For the most part, the coaches couldn't answer the reporters. Some of the coaches were mystified. "Isn't this the way all teams play the game?" they asked. "Not hardly," said the reporters.

With the coaches' attention diverted, the players ran the games, but each player had a different goal, and not enough of them had any interest in the team.

The coaches had named a team captain, but many of the players felt they were more deserving of the captaincy. As it turned out, the captain knew the game and played the game with more skill, more knowledge, and a greater sense of team than many of the players.

When the captain had an open shot, he sank it more often than not. But the captain knew a one-person team couldn't win as many games as the captain knew the team was capable of winning. So he tried to get the team to play together.

"No dice," said four of his teammates. When those recalcitrants were in the game, their resentment and envy of the captain's greater skill came out in spades. This "Gang of Four" made it their mission to stop the captain.

One game, the captain tried to give these other players a chance to show their stuff. Instead of taking the shots, he would hold back. Instead of driving the lane, he'd hand off the ball and try to set a pick. That game went miserably. When the captain would toss the ball to an open player, the player would jerk his hands away and watch the ball sail out of bounds. Instead of an assist, the captain would be charged with a turnover. Instead of an easy basket, the team would have to retreat to defend its own basket.

That wasn't always the case, since the team had enough players who understood the concept of team, and the captain led the team to many victories. But it wasn't easy.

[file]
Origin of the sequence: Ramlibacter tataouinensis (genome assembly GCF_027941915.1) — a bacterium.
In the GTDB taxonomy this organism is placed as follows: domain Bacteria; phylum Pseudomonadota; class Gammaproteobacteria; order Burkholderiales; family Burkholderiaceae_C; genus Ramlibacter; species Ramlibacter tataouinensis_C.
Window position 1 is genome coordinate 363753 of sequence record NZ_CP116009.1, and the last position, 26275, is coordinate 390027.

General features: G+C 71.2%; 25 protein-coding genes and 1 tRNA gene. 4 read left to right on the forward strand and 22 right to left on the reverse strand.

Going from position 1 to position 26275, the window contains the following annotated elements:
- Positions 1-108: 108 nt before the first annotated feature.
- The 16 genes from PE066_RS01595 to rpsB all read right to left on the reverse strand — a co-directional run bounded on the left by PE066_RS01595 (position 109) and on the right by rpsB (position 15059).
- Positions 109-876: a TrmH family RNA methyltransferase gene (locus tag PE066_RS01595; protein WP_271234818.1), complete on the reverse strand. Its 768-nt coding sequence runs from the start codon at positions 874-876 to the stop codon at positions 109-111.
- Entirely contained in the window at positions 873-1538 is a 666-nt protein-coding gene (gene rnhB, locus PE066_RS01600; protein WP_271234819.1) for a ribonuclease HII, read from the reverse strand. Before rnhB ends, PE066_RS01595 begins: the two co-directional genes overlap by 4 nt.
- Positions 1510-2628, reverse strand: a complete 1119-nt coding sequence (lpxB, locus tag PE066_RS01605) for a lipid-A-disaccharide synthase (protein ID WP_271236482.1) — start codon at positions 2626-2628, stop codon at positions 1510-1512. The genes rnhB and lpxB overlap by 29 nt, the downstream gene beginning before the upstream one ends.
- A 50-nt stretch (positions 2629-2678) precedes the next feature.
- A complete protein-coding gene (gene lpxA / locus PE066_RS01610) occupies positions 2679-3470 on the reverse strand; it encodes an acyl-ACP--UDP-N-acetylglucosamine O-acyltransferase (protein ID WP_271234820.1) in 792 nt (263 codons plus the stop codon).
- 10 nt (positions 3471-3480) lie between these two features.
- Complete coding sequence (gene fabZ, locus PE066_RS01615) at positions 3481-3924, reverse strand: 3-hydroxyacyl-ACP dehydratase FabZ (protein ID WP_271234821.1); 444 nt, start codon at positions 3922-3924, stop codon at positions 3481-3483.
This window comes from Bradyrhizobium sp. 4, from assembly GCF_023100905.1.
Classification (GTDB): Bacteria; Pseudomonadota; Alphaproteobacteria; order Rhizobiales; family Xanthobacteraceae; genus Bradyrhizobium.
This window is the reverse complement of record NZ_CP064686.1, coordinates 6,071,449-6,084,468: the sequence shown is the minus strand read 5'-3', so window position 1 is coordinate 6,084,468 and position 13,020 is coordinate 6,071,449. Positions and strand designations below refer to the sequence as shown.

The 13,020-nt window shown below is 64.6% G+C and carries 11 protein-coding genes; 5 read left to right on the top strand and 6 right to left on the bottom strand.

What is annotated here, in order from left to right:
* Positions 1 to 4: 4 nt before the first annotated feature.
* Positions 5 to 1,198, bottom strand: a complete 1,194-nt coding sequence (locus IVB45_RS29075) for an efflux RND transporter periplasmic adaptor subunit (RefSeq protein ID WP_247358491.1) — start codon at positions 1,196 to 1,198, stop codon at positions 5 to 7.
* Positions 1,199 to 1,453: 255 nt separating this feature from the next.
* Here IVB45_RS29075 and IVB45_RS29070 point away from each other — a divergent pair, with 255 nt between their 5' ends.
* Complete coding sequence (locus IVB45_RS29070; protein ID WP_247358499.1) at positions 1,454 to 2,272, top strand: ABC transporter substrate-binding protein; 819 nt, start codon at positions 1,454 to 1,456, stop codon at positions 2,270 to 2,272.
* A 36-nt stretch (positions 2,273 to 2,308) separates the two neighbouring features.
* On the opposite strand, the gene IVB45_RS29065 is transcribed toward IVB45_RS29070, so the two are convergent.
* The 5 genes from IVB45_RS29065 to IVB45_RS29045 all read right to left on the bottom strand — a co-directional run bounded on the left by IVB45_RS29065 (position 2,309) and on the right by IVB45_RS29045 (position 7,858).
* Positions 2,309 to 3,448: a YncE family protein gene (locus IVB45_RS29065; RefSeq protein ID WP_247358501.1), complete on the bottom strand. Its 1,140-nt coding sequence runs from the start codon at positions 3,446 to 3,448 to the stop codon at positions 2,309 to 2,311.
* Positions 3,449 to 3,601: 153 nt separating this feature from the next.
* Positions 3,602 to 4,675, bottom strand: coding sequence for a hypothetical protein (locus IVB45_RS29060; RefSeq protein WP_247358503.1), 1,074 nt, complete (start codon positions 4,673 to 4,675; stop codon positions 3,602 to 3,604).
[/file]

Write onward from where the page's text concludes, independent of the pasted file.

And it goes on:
When the players's shoes wore out, the captain said "let's buy new shoes." The gang said no, but the players voted to do so anyway. So the gang stole the laces, and the team's next game was a disaster. They slipped and fell and dropped balls. The captain pointed out that the laces had been stolen, but the reporter who was a pal of the gang somehow left that out of his story.

The coaches, naturally, turned to the captain when they read about the game (that was one where the coaches were flirting with the cheerleaders instead of paying attention to the team). "Coaches," said the captain, "we played a pretty good game, but without shoelaces it was pretty rugged."

The coaches said they weren't pleased with the ragged play. The gang piped up to point out that it was the captain's fault.

Game after game, it seemed, the gang found yet another way to sabotage play, and while the team continued to rack up wins, the quality of play suffered.

The season is still ongoing. It remains to be seen what the coaches will do. But the fans are watching, and they're yelling at the coaches to pay attention.

Tomorrow, we'll begin the retrospective as we wind up our affairs here at VH. We will maintain the archive, but beginning April 1, if all goes according to plan, VH takes its talents on to a larger stage. All that remains to close the deal is a slight wrinkle in the financial details. That should be settled sooner, rather than later. Thanks for reading and commenting all along the way.